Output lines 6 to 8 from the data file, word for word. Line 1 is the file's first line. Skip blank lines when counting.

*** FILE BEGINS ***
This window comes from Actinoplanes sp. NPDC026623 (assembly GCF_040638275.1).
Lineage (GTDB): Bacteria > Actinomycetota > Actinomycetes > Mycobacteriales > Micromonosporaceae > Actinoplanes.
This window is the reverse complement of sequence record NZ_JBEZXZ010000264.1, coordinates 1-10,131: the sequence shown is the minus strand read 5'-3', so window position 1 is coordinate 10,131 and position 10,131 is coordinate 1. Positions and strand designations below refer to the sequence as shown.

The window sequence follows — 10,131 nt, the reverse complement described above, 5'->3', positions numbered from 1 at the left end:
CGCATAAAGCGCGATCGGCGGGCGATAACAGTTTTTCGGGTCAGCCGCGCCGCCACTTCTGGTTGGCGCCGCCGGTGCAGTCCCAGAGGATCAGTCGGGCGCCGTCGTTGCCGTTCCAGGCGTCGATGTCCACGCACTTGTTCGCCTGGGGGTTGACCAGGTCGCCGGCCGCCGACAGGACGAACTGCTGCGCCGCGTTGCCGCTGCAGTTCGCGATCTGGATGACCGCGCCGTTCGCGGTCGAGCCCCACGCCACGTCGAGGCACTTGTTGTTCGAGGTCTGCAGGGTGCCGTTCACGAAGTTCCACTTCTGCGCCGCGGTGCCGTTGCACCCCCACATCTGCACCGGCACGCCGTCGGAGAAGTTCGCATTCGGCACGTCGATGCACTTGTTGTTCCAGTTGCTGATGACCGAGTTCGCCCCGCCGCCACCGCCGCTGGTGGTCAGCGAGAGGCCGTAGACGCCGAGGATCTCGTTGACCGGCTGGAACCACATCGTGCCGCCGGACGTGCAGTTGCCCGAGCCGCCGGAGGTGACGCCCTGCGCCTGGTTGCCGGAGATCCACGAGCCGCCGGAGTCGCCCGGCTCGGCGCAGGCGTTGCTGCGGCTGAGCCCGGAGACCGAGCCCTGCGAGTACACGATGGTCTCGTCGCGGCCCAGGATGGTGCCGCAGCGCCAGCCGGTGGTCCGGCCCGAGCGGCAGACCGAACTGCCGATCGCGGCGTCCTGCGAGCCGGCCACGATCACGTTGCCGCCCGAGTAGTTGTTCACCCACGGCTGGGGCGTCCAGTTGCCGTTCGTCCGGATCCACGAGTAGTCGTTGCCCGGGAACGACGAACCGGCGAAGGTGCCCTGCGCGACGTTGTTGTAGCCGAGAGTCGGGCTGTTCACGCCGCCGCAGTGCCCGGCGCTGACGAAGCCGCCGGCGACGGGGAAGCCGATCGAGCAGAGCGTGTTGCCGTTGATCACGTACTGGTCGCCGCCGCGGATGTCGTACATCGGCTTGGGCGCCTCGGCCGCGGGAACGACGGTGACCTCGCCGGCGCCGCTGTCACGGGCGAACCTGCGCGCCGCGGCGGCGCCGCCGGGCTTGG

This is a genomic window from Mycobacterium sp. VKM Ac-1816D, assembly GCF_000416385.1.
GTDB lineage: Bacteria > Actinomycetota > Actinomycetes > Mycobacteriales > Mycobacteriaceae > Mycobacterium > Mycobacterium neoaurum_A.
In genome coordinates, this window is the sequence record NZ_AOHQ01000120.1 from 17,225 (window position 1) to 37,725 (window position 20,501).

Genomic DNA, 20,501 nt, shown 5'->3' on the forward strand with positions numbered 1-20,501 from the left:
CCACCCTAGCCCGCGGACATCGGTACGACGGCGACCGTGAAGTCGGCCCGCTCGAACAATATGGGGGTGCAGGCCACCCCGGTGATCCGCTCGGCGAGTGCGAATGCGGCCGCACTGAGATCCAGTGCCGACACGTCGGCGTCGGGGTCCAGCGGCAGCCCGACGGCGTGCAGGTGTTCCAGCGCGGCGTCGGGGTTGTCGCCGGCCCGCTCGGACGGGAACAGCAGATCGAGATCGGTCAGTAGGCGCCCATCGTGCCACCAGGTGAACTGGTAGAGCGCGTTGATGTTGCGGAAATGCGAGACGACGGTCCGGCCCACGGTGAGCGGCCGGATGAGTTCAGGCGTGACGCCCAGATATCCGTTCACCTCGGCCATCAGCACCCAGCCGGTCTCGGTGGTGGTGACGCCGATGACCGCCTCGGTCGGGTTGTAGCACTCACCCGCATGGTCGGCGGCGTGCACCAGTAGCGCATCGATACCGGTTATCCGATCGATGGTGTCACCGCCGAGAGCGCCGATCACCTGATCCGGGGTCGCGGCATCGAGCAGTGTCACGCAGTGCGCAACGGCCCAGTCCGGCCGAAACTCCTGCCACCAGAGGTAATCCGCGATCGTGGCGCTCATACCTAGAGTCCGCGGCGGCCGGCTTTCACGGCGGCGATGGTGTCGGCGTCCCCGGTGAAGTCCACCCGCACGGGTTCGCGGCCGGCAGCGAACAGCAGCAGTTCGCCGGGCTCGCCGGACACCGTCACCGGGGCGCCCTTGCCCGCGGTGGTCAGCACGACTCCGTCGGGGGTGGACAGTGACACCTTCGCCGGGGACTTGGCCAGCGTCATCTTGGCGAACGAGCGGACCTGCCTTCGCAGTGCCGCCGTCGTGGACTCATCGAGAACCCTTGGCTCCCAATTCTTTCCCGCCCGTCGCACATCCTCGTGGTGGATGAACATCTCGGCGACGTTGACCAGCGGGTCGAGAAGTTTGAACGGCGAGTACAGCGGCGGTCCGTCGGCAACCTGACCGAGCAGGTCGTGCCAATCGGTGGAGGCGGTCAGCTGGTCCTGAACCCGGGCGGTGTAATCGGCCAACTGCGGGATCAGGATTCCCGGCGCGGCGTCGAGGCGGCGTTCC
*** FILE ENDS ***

This is a genomic window from Mycobacterium sp. VKM Ac-1816D, assembly GCF_000416385.1.
GTDB lineage: Bacteria > Actinomycetota > Actinomycetes > Mycobacteriales > Mycobacteriaceae > Mycobacterium > Mycobacterium neoaurum_A.
In genome coordinates, this window is the sequence record NZ_AOHQ01000120.1 from 17,225 (window position 1) to 37,725 (window position 20,501).